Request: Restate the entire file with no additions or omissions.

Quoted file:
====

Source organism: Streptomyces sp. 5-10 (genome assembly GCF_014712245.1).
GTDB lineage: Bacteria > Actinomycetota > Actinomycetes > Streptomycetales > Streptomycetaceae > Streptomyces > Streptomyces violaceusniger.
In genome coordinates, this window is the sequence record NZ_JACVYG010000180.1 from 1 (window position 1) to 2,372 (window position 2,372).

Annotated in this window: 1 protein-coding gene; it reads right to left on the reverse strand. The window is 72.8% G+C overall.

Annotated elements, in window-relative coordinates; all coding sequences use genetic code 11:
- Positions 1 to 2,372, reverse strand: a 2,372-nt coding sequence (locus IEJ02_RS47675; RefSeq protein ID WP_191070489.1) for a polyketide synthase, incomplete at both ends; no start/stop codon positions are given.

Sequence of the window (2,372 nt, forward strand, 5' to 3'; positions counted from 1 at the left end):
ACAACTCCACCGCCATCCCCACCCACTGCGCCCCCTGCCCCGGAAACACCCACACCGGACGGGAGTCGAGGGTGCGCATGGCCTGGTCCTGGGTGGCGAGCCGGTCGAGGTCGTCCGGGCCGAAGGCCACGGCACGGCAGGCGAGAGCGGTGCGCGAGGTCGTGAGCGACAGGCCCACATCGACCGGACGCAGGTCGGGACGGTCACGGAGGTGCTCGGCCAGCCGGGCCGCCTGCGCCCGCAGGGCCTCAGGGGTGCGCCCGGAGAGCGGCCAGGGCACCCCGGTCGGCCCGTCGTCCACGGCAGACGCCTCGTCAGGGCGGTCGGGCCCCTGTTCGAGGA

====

Source organism: Streptomyces sp. 5-10 (genome assembly GCF_014712245.1).
GTDB lineage: Bacteria > Actinomycetota > Actinomycetes > Streptomycetales > Streptomycetaceae > Streptomyces > Streptomyces violaceusniger.
In genome coordinates, this window is the sequence record NZ_JACVYG010000180.1 from 1 (window position 1) to 2,372 (window position 2,372).

Annotated in this window: 1 protein-coding gene; it reads right to left on the reverse strand. The window is 72.8% G+C overall.

Annotated elements, in window-relative coordinates; all coding sequences use genetic code 11:
- Positions 1 to 2,372, reverse strand: a 2,372-nt coding sequence (locus IEJ02_RS47675; RefSeq protein ID WP_191070489.1) for a polyketide synthase, incomplete at both ends; no start/stop codon positions are given.

Sequence of the window (2,372 nt, forward strand, 5' to 3'; positions counted from 1 at the left end):
ACAACTCCACCGCCATCCCCACCCACTGCGCCCCCTGCCCCGGAAACACCCACACCGGACGGGAGTCGAGGGTGCGCATGGCCTGGTCCTGGGTGGCGAGCCGGTCGAGGTCGTCCGGGCCGAAGGCCACGGCACGGCAGGCGAGAGCGGTGCGCGAGGTCGTGAGCGACAGGCCCACATCGACCGGACGCAGGTCGGGACGGTCACGGAGGTGCTCGGCCAGCCGGGCCGCCTGCGCCCGCAGGGCCTCAGGGGTGCGCCCGGAGAGCGGCCAGGGCACCCCGGTCGGCCCGTCGTCCACGGCAGACGCCTCGTCAGGGCGGTCGGGCCCCTGTTCGAGGA